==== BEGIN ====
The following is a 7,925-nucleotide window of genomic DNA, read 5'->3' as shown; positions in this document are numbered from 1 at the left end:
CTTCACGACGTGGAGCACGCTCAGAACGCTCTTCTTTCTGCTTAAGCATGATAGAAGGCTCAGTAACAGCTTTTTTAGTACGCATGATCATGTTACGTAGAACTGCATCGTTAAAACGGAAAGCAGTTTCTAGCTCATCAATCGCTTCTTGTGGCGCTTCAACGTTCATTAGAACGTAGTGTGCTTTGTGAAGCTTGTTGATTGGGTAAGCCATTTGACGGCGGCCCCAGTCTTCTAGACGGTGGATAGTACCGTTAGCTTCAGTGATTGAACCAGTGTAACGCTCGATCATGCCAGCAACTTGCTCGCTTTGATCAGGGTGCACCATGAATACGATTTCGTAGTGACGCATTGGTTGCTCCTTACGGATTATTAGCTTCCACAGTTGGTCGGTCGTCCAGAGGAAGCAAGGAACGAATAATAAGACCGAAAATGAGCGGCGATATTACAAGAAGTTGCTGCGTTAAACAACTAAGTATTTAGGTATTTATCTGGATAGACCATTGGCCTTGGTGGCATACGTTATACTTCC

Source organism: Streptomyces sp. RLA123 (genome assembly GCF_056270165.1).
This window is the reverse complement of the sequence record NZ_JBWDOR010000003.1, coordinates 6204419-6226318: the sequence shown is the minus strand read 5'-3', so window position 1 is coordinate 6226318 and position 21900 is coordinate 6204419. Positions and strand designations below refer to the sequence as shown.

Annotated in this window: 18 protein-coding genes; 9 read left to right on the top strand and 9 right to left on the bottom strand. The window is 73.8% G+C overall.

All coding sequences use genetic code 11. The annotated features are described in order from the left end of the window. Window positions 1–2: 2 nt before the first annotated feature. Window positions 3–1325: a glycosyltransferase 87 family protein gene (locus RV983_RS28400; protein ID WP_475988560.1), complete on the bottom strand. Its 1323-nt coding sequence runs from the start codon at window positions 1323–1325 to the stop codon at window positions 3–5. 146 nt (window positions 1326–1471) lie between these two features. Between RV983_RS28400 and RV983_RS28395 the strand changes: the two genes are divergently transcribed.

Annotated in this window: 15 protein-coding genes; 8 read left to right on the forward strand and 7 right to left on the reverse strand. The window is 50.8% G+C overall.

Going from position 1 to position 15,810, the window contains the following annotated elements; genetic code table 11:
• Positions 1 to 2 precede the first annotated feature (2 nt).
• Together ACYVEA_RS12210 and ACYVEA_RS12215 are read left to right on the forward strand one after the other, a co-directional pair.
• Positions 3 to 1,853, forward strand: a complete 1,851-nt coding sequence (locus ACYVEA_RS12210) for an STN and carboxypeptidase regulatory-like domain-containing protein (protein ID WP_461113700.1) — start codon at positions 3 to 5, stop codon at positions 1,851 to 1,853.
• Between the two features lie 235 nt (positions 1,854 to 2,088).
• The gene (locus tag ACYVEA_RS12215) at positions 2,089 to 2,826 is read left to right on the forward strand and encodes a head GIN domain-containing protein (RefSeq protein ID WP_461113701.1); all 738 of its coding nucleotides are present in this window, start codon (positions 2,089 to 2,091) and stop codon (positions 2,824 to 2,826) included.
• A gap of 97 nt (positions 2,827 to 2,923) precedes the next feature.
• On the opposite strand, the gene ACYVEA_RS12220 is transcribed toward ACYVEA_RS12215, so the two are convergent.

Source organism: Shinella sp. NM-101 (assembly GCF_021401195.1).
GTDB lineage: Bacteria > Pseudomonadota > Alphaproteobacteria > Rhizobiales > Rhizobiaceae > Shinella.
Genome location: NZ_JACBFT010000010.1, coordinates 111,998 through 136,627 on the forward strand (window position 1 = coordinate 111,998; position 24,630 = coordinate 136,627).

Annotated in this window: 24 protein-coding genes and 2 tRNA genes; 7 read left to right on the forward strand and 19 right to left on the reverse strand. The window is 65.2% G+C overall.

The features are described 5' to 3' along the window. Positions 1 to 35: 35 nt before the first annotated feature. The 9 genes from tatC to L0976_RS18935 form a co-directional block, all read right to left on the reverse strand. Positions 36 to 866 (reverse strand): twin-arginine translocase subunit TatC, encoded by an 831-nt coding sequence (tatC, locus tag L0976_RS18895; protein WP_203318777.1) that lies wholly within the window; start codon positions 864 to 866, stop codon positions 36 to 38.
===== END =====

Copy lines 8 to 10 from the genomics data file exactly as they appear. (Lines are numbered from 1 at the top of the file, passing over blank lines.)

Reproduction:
Going from position 1 to position 15,810, the window contains the following annotated elements; genetic code table 11:
• Positions 1 to 2 precede the first annotated feature (2 nt).
• Together ACYVEA_RS12210 and ACYVEA_RS12215 are read left to right on the forward strand one after the other, a co-directional pair.